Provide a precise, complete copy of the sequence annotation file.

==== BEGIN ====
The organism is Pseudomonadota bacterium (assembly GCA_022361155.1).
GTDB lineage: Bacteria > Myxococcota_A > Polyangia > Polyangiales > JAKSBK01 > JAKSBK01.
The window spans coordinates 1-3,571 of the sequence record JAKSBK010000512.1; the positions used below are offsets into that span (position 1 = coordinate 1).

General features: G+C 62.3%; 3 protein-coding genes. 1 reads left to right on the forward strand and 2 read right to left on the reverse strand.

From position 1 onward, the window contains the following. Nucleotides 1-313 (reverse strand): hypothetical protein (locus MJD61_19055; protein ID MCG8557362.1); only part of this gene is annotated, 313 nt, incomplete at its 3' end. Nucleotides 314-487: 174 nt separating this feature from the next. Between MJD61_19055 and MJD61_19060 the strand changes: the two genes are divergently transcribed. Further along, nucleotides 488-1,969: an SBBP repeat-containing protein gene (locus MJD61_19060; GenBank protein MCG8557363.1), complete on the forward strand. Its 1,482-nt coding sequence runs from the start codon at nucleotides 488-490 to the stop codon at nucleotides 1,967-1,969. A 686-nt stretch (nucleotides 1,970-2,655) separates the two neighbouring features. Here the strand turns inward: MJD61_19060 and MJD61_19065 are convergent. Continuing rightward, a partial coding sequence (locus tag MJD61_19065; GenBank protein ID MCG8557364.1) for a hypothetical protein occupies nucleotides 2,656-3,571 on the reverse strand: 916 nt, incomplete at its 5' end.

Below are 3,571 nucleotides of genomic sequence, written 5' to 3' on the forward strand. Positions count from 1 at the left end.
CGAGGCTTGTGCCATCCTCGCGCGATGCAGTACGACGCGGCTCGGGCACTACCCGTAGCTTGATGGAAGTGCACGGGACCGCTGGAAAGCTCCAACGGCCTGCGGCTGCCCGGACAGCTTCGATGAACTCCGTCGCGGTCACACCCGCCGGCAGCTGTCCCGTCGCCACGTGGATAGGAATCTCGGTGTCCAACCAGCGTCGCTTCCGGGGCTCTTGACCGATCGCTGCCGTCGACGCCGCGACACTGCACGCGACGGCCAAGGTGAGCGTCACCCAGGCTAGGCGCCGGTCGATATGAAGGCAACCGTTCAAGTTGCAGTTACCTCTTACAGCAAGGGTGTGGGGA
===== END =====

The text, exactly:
The organism is Pseudomonadota bacterium (assembly GCA_022361155.1).
GTDB lineage: Bacteria > Myxococcota_A > Polyangia > Polyangiales > JAKSBK01 > JAKSBK01.
The window spans coordinates 1-3,571 of the sequence record JAKSBK010000512.1; the positions used below are offsets into that span (position 1 = coordinate 1).

General features: G+C 62.3%; 3 protein-coding genes. 1 reads left to right on the forward strand and 2 read right to left on the reverse strand.

From position 1 onward, the window contains the following. Nucleotides 1-313 (reverse strand): hypothetical protein (locus MJD61_19055; protein ID MCG8557362.1); only part of this gene is annotated, 313 nt, incomplete at its 3' end. Nucleotides 314-487: 174 nt separating this feature from the next. Between MJD61_19055 and MJD61_19060 the strand changes: the two genes are divergently transcribed. Further along, nucleotides 488-1,969: an SBBP repeat-containing protein gene (locus MJD61_19060; GenBank protein MCG8557363.1), complete on the forward strand. Its 1,482-nt coding sequence runs from the start codon at nucleotides 488-490 to the stop codon at nucleotides 1,967-1,969. A 686-nt stretch (nucleotides 1,970-2,655) separates the two neighbouring features. Here the strand turns inward: MJD61_19060 and MJD61_19065 are convergent. Continuing rightward, a partial coding sequence (locus tag MJD61_19065; GenBank protein ID MCG8557364.1) for a hypothetical protein occupies nucleotides 2,656-3,571 on the reverse strand: 916 nt, incomplete at its 5' end.

Below are 3,571 nucleotides of genomic sequence, written 5' to 3' on the forward strand. Positions count from 1 at the left end.
CGAGGCTTGTGCCATCCTCGCGCGATGCAGTACGACGCGGCTCGGGCACTACCCGTAGCTTGATGGAAGTGCACGGGACCGCTGGAAAGCTCCAACGGCCTGCGGCTGCCCGGACAGCTTCGATGAACTCCGTCGCGGTCACACCCGCCGGCAGCTGTCCCGTCGCCACGTGGATAGGAATCTCGGTGTCCAACCAGCGTCGCTTCCGGGGCTCTTGACCGATCGCTGCCGTCGACGCCGCGACACTGCACGCGACGGCCAAGGTGAGCGTCACCCAGGCTAGGCGCCGGTCGATATGAAGGCAACCGTTCAAGTTGCAGTTACCTCTTACAGCAAGGGTGTGGGGA